A number of directors in the last two decades have been excellent at picking music to be a part of their movies, but for my money, the one who manages to always impress me is Wes Anderson. Starting with Bottle Rocket, Anderson has been smart to pepper all of his movies with great music. Who can think of “Judy is a Punk” by The Ramones without thinking of the visual file of Margot Tenenbaum in The Royal Tenenbaums? Or “Let Her Dance” by The Bobby Fuller Four without thinking of Mr. Fox and family dancing at the end of Fantastic Mr. Fox? Or even “This Time Tomorrow” by The Kinks at the start of The Darjeeling Limited? These are three perfect examples of great music in Anderson’s films, but for my money, his best compilation of music comes from his second movie, which was released in 1998. The movie was Rushmore.
When I bought the film’s soundtrack album around 1999 or 2000 (available on London Records), I was surprised to read that Anderson’s original intention was to pepper the whole movie with music by The Kinks. In fact, I credit this statement with getting me to discover everything about The Kinks and how underrated they actually are (but we will have to save that for something else). In the final film, only one Kinks tune is used, and as I discovered, it was one of their lesser known tracks called “Nothing in This World Can Stop Me Worrying ‘Bout That Girl.” It plays during a scene that says everything about the character of Mr. Blume (Bill Murray). He is bored and basically hates himself (We discover it long before Miss Cross (Olivia Williams) will end up realizing the same thing). In this context, the whole scene is antagonizing the lyrics of the song. It’s one of the more underrated uses of music in the film because at first glance, it seems to be only used because of how the music is written, but the lyrics make it seem like something else entirely.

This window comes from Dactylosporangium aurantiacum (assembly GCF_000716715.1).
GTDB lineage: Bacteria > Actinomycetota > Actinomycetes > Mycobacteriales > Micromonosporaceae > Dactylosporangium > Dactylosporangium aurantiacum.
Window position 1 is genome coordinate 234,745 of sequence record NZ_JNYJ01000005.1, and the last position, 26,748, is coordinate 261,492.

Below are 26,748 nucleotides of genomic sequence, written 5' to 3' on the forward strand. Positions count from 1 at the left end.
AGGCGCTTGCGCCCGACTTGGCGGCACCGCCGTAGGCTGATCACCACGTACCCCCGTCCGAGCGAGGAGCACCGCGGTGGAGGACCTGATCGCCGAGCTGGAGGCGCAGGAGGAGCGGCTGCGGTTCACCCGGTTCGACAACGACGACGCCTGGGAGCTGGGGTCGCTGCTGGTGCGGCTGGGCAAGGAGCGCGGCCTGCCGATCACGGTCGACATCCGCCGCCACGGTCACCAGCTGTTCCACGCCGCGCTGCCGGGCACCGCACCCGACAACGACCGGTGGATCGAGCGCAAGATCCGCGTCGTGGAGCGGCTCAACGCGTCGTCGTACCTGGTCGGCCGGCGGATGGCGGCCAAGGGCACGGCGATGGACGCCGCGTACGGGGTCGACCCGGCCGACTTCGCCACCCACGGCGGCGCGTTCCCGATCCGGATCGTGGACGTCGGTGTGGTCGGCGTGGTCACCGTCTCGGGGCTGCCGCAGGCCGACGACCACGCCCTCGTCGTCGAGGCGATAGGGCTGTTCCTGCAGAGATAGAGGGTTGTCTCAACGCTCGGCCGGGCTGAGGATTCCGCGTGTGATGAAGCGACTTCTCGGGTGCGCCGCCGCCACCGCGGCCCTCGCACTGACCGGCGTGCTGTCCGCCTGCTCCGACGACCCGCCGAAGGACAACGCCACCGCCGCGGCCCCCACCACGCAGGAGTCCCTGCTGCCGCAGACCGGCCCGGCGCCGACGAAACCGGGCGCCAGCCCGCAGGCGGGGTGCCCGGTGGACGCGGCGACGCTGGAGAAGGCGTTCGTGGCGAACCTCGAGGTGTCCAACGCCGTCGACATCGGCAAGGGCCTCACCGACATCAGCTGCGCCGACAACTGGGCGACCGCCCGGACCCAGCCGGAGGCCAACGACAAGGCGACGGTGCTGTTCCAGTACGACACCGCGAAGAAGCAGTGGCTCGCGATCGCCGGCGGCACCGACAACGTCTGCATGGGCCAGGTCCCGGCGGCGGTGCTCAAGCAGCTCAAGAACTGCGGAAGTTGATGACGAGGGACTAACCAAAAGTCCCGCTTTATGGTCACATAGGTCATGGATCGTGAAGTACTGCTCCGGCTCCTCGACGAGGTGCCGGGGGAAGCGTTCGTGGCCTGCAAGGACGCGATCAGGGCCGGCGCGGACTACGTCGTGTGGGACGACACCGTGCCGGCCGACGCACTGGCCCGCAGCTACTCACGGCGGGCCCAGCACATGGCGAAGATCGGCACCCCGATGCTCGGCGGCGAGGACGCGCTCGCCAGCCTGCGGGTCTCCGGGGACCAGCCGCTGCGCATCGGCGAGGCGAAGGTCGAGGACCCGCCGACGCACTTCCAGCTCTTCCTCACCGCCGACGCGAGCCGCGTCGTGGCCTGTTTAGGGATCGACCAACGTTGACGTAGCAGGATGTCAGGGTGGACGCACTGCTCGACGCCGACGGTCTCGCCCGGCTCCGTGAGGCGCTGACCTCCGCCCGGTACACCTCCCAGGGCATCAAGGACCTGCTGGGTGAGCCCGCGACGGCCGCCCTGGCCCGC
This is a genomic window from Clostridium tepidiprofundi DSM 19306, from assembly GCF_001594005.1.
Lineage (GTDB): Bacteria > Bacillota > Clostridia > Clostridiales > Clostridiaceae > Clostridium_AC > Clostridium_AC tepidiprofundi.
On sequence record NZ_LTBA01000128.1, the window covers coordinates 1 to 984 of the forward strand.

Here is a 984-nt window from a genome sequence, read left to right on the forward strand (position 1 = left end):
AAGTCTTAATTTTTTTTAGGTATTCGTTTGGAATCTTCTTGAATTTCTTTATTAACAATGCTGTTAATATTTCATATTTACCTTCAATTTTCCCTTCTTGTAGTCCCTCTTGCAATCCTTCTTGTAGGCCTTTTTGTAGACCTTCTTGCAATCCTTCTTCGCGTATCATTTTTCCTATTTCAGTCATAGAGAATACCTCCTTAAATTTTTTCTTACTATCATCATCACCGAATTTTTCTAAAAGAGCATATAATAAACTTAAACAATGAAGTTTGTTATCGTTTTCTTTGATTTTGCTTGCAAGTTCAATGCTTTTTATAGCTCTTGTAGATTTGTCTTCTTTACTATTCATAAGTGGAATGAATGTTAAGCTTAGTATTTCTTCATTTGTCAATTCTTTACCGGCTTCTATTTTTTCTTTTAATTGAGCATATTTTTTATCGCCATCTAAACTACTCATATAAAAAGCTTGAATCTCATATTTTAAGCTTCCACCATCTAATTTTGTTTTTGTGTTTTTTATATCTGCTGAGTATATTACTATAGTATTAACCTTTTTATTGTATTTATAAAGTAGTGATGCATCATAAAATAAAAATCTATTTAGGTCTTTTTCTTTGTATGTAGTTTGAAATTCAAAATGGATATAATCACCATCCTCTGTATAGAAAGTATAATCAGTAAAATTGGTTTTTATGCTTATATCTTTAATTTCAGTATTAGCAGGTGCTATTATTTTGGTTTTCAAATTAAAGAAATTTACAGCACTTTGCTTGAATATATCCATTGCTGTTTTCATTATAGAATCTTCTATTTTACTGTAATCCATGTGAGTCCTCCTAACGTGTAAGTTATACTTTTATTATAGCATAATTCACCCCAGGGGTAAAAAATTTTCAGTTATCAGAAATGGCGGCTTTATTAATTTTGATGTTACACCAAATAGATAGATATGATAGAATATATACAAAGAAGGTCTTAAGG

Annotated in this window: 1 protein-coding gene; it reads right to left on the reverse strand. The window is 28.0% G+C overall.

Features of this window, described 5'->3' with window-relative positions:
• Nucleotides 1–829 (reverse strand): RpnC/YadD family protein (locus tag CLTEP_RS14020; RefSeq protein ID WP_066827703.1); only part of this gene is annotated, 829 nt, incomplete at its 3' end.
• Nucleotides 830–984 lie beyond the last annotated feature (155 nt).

There are many great songs used throughout the film. And it was also the first movie that made me realize that oldies stations were only playing what was considered Top 40 radio. I credit the movie with expanding my idea of what British Invasion oldies could and should be. Sure, there is a song that was heard a lot on oldies radio at the time (“A Summer Song” by Chad & Jeremy,which is used perfectly in the scene that sets up the building of the aquarium on the Rushmore campus), but others like “Concrete & Clay” by Unit 4+2, “Making Time” by Creation, and even “Here Comes My Baby” by Cat Stevens (I had only heard the Top 40 version by The Tremeloes) were all songs I had never heard until seeing this movie. And now all three rank among my all-time favorite songs. Beyond that, they expanded my knowledge of music history to such a degree that was never possible before.
But my favorite use of music in the whole film is the use of “A Quick One, While He’s Away” by The Who. I had known some of The Who’s music going into Rushmore for the first time, but this was the first song of theirs I had never heard of, and although only the last 2-3 minutes play (during the sequence where Mr. Blume and Max (Jason Schwartzman) take revenge on each other due to their affections over Miss Cross), it is the perfect accompaniment to those images. They demand of something loud to get the point across. And the brilliant use of the “You are forgiven” section of the song also gives another antagonistic clash between the words of the music and the situations of the movie. There is no forgiveness, just more damage. Watch the clip below to see for yourself: